glaucous

adjective

glau·​cous ˈglȯ-kəs How to pronounce glaucous (audio)
1
a
: of a pale yellow-green color
b
: of a light bluish-gray or bluish-white color
2
: having a powdery or waxy coating that gives a frosted appearance and tends to rub off
glaucousness noun

Did you know?

Glaucous Has Greek and Latin Origins

Glaucous came to English—by way of Latin glaucus—from Greek glaukos, meaning "gleaming" or "gray," and has been used to describe a range of pale colors from a yellow-green to a bluish-gray. The word is often found in horticultural writing describing the pale color of the leaves of various plants as well as the powdery bloom that can be found on some fruits and leaves. The stem glauc- appears in some other English words, the most familiar of which is glaucoma, referring to a disease of the eye that can result in gradual loss of vision. Glauc- also appears in the not-so-familiar glaucope, a word used to describe someone with fair hair and blue eyes (and a companion to cyanope, the term for someone with fair hair and brown eyes).

Example Sentences

Recent Examples on the Web As always, birds, birds, and more birds will be your companions, particularly black guillemots and glaucous gulls. John Oseid, Forbes, 11 Oct. 2022 The apparatus started up and loudly released a burst of glaucous exhaust. Vladimir Sorokin, Harper’s Magazine , 20 July 2022 Elsewhere in Fairhaven, there was a glaucous gull at Fort Phoenix and an early willow flycatcher on Egypt Lane. BostonGlobe.com, 7 May 2022 Its broad leaves, in colors that range from glaucous green to a pale yellow, form a spilling fountain shape. Earl Nickel, San Francisco Chronicle, 17 Sep. 2021 The real hazards are the predators—mainly Arctic foxes, but also glaucous gulls—that await the goslings on their route from the cliff bottom to the water’s edge. National Geographic, 28 Mar. 2019 Birds noted on South Monomoy Island included 2 blue-winged teal, 3 Northern shovelers, 14 Northern pintails, a glaucous gull, 5 American oystercatchers, and a snowy owl. BostonGlobe.com, 30 Apr. 2018 Hens and chicks and their relations do have a certain rubbery, glaucous charm. Bart Ziegler, WSJ, 15 June 2017 See More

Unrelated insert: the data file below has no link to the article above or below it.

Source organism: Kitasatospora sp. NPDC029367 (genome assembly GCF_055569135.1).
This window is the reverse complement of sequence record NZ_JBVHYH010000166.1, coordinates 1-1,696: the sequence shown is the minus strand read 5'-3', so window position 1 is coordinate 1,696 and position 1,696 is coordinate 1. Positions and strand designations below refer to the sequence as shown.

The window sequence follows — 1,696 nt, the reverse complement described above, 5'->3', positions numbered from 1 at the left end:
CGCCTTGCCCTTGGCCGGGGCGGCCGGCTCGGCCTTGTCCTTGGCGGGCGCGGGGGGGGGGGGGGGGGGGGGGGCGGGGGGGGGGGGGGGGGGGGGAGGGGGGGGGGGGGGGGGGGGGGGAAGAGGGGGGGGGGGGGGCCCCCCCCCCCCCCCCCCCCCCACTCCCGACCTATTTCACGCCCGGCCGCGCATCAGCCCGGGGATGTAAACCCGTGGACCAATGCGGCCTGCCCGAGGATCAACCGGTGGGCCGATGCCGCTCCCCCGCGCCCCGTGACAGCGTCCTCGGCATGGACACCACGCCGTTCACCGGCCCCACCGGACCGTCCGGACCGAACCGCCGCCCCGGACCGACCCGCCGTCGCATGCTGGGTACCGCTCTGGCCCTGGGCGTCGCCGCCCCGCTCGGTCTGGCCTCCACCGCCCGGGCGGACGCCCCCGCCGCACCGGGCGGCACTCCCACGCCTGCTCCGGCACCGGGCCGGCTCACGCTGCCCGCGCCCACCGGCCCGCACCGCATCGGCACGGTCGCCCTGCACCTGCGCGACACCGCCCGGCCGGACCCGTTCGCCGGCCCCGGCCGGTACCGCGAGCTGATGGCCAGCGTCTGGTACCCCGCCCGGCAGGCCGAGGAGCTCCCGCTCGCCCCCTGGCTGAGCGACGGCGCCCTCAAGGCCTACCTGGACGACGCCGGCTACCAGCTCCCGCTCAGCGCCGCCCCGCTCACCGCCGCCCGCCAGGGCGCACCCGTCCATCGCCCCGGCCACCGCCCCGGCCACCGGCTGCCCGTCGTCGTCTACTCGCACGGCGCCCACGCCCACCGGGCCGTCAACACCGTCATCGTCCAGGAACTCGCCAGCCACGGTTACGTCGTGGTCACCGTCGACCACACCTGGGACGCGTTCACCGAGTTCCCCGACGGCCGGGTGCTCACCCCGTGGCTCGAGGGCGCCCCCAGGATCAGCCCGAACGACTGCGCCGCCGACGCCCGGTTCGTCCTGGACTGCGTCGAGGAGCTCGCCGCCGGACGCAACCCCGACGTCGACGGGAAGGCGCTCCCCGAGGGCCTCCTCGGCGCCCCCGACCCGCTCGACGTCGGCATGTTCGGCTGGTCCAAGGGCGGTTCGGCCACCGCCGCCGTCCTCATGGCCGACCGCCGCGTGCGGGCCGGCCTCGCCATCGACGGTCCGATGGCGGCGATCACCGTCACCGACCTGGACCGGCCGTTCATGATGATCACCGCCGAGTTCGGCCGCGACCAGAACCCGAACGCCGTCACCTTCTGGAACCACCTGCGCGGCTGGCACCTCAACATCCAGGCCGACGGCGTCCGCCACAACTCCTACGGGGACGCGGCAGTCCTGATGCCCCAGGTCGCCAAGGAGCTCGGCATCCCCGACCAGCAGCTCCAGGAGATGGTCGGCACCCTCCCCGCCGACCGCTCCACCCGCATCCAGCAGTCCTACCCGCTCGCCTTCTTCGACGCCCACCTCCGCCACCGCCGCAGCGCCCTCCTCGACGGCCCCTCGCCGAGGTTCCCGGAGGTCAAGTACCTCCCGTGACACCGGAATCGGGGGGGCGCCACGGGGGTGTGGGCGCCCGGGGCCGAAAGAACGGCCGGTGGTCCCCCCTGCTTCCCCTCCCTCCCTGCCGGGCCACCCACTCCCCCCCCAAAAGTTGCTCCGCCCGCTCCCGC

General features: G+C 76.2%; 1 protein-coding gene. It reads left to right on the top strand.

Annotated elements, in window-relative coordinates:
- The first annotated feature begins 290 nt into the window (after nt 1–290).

These example sentences are selected automatically from various online news sources to reflect current usage of the word 'glaucous.' Views expressed in the examples do not represent the opinion of Merriam-Webster or its editors. Send us feedback.

Word History

Etymology

Latin glaucus, from Greek glaukos gleaming, gray

First Known Use

1671, in the meaning defined at sense 1a

Time Traveler
The first known use of glaucous was in 1671

Podcast

Dictionary Entries Near glaucous

Cite this Entry

“Glaucous.” Merriam-Webster.com Dictionary, Merriam-Webster, https://www.merriam-webster.com/dictionary/glaucous. Accessed 4 Dec. 2022.

Last Updated: - Updated example sentences
Love words? Need even more definitions?

Subscribe to America's largest dictionary and get thousands more definitions and advanced search—ad free!


Odd Habits and Quirks

  • image1926873504
  • Which of the following best describes an easily irritated person?
How Strong Is Your Vocabulary?

Test your vocabulary with our 10-question quiz!

TAKE THE QUIZ
Universal Daily Crossword

A daily challenge for crossword fanatics.

TAKE THE QUIZ